THE circus might still be coming to town, despite a decision by local councillors turning down a request by Tom Duffy’s Circus for the use of Loughshore Park and Sixmilewater Park.
At their full council meeting on April 29, a majority of members voted against Mr Duffy’s application, with some branding circuses which use animals “cruel” and “archaic”. Some even called for the local authority to introduce a policy banning circuses which use animals from its land permanently - a proposal that will be debated by the council’s Policy and Governance Committee.
However, although the move has forced Duffy’s to cancel its planned shows in Ballyclare and Jordanstown later this month, circus manager Mark McFerran says they will be making a new application in the hope that the council will grant them permission to set up at Loughshore Park in June.
“Obviously we are very disappointed by the council’s decision, but we intend to make a new application and will be contacting councillors individually and be putting our case forward to them,” he told the Times.
Mr McFerran said that during Duffy’s last visit to Loughshore a few years ago, more than 5,000 people saw the show over five days - making the Jordanstown park one of its most successful venues. And he appealed to local people who have enjoyed the circus over the years to make their opinions known to their local councillors.
Mr McFerran stressed that people’s views on using animals in circuses is “an ethical issue and not a welfare issue”, adding that the animals used in Duffy’s Circus are well looked after.
“Our animals are fed, watered and groomed numerous times each day while great care is taken to ensure that each individual animal is in top condition. Our animal trainers teach our animals routines that are within their natural ability and showcase their natural beauty; although it may look complicated all our animals do is walk, run, jump and sit up.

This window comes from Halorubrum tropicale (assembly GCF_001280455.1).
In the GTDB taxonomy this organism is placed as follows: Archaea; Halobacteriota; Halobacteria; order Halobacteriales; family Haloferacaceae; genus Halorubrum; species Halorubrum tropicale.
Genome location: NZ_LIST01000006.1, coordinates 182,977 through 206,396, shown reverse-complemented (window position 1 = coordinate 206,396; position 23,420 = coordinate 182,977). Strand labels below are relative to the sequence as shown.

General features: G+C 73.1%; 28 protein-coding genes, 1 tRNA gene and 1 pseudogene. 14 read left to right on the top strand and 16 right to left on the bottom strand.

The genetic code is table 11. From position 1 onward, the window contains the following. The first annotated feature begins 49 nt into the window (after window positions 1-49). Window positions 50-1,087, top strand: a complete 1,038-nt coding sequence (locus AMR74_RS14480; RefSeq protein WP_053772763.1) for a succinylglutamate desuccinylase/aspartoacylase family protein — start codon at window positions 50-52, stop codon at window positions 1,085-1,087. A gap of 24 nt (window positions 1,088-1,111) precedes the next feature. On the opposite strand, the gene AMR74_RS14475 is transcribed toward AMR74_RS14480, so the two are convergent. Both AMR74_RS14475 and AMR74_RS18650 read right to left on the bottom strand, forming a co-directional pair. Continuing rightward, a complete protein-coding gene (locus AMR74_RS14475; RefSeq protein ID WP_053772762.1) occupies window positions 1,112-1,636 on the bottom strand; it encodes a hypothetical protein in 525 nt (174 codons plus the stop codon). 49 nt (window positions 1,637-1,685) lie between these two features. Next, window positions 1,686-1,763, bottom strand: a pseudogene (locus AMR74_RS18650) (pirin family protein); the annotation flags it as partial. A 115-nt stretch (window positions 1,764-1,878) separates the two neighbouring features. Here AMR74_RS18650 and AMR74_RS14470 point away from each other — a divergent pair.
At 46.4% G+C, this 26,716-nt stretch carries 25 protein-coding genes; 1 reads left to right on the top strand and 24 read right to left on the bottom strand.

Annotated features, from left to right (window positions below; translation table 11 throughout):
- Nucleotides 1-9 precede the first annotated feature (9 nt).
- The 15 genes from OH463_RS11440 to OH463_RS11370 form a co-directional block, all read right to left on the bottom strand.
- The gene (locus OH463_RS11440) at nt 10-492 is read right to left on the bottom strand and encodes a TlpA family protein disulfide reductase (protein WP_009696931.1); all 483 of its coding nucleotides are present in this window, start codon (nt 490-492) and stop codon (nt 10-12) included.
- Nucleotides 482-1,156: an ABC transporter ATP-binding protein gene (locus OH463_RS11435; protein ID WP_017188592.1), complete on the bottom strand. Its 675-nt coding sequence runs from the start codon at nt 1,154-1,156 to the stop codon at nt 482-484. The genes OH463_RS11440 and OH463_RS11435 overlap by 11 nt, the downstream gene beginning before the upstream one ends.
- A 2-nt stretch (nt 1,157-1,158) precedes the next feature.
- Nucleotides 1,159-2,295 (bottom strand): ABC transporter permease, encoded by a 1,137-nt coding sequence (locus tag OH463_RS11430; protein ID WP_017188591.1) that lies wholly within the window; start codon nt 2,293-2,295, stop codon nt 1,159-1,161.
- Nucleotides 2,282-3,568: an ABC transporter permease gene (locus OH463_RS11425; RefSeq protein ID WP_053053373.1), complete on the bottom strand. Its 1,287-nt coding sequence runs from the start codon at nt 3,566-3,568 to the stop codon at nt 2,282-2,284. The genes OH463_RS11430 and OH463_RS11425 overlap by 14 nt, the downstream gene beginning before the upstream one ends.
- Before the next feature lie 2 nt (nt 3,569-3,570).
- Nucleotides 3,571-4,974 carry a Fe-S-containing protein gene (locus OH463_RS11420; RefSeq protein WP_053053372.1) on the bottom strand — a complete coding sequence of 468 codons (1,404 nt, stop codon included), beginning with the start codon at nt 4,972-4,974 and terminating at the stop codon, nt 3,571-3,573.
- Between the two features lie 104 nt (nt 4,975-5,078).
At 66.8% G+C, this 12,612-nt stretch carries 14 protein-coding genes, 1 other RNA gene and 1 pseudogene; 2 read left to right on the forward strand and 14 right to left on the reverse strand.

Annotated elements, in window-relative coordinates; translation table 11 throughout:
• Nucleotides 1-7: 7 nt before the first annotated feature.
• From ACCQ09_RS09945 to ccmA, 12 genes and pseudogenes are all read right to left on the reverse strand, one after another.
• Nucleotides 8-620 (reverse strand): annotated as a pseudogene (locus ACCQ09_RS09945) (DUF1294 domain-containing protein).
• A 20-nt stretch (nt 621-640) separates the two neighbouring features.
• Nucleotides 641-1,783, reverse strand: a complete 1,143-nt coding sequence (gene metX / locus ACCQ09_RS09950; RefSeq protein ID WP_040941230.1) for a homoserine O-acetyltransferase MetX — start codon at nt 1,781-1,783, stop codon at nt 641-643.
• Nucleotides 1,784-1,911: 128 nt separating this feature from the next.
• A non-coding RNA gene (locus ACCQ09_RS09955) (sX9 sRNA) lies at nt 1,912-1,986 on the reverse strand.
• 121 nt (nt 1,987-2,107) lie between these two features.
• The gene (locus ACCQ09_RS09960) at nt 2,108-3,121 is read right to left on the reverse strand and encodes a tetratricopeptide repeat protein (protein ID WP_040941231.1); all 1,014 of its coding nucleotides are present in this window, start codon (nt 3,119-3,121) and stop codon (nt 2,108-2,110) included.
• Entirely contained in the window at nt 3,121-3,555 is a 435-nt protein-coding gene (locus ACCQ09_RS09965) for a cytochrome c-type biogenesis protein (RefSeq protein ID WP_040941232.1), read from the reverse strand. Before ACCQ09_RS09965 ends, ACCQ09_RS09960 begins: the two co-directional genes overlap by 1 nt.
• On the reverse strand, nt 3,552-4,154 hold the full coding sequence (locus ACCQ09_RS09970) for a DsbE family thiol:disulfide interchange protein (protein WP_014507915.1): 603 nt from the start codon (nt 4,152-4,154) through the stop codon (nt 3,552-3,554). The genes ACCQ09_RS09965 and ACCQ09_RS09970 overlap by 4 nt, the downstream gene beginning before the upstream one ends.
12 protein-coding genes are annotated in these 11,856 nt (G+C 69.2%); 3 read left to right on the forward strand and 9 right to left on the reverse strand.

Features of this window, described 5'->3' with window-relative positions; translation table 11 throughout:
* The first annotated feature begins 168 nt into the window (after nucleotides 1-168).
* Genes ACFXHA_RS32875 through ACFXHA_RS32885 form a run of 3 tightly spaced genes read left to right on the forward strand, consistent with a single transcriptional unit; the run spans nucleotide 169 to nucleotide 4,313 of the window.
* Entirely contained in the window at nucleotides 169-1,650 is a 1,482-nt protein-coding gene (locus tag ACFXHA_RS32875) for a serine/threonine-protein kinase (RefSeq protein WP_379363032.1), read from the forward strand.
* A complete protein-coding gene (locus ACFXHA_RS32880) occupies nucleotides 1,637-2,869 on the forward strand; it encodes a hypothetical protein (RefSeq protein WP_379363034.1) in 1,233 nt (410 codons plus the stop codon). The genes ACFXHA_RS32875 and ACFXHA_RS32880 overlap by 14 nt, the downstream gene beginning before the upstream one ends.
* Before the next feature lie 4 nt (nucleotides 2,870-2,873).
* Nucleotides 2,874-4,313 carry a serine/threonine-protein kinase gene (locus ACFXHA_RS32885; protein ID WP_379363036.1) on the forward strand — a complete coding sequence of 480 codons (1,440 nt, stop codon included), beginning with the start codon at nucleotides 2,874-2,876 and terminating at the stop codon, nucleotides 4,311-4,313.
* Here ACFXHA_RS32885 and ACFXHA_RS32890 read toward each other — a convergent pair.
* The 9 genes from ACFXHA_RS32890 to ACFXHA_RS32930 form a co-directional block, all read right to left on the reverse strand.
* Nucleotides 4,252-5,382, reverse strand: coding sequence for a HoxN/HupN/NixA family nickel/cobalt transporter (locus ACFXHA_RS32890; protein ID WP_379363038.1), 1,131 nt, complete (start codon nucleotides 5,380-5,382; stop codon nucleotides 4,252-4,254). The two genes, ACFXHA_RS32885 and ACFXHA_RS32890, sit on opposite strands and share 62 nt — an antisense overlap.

“Our animals are great performers, their routines are tailored to each animal’s natural abilities and individual preferences which we observe during their playtime. Reinforced through a system of reward and repetition, these abilities and behaviours are linked together on cue which ultimately becomes the routine that the audience sees,” he commented.
“The USPCA are free to come and inspect our animals whenever they like, and if there is a problem they can take action against us.
“We know the USPCA hierarchy is opposed to circuses with animals in general, but the individual inspectors who’ve come out to us have always found our animals to be in excellent condition, excellent health and have remarked that our animals are in excellent shape.”
Circus owner Tom Duffy added: “I will be very disappointed if we don’t get to visit Newtownabbey this year; my family have been visiting the area for well over 100 years and have always been made to feel more than welcome. During all these years there has never even been an allegation of the abuse of our animals.”
It’s understood that Mr Duffy plans to invite all local councillors to the circus to see for themselves the way the animals are treated and the conditions they are kept in.